Friday, February 8, 2013

Congenital Heart Defect Awareness Week

Before Cora was born, heart defects were not something I thought much about.  A few years ago, a friend's new baby had open heart surgery with success, but it still felt like something that hadn't touched me personally.  All that changed when we were told that the reason our one day old baby was turning blue was because she had a serious heart defect that would require open heart surgery between 2 and 4 months of age.

Cora had a complete atrioventricular canal defect, which is one of the most common heart defects in babies with Down syndrome.

Research shows that without surgery, only 4% of children with complete AVSD (or complete AV canal defects) survive beyond 5 years.  In Cora's case, I sincerely doubt she would have survived to four months old.  She was in serious heart failure at the time of her surgery at 11-1/2 weeks old.

Of all the blessings in my life, I am most grateful for Cora's successful heart surgery.  Without surgery she would have had no chance at a life. 

Congenital heart defects are the most common types of birth defects.  Almost 40,000 babies are born with CHDs in the United States each year.  For children with Down syndrome, the incidence is much higher than the typical population.  Current information shows that approximately 40-60% of babies with Down syndrome have a heart defect.  About 35% of these children have AV canal defects like Cora.  Some of the more minor defects will repair themselves without surgery, but many require surgery.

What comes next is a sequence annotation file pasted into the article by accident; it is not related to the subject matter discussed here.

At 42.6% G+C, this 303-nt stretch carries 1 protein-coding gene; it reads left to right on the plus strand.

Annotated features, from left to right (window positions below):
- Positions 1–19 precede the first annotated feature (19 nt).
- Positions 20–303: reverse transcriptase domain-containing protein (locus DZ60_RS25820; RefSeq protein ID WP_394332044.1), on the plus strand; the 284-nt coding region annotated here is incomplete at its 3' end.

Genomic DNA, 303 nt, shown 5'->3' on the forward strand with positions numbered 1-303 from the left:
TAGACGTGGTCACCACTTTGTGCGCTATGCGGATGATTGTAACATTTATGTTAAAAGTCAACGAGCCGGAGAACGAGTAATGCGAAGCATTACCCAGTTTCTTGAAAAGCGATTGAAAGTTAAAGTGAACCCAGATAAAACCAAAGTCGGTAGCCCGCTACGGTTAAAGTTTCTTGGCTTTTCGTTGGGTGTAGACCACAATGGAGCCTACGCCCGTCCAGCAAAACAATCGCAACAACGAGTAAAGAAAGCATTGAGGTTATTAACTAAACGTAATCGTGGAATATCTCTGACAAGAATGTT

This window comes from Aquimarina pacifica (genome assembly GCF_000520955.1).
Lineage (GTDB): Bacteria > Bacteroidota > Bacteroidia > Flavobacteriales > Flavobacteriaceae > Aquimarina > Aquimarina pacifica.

Knowing that your tiny baby will have open heart surgery is something that no one wishes for their family.  In fact, many decisions to terminate pregnancies with a prenatal diagnosis of Down syndrome are due to the presence of a heart defect.  But as I have learned, the prognosis for children with Ds and a heart defect is very good.  Most defects can be successfully repaired surgically or resolve on their own in time.  Although stressful and painful, a diagnosis of Down syndrome and a heart defect is not as dire as it once was.

Since Cora was born, I have been in touch with so many other families whose children have undergone open heart surgery.  Some of them feel almost like family.  Many of their stories helped me as I prepared for Cora's surgery, and they inspired me to do the same for other families down the road.  I began to compile a list of blogs, stories and advice written by other parents of children with Down syndrome who have had surgery.  I only hope that our story and the stories of other families like ours can continue to help others who will go through this experience in the future.

If you would like to share your family's story about Down syndrome and open heart surgery or congenital heart defects on this blog, I would be honored to post it here.


  1. That picture of Cora just breaks my heart. So many tubes, wires, and incisions. Btw, LOVE love love the new header.

  2. Great Post Leah! Spreading CHD awareness!

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  4. Congenital heart defects are the most common birth defects that may a child had to suffer. It is very heart breaking looking at this child in the picture. Sometimes we even wish for to replace them on their situation just to save them from pain. Spreading CHD awareness.

  5. Thank you very much for an interesting article on this topic. This has really made me think and I hope to read more.
    Zofran heart defects

  6. Enjoying reading your OHS posts as we prepare for our daughter’s coming up June 26th. Thank you for posting all the pics too— they help SO much!


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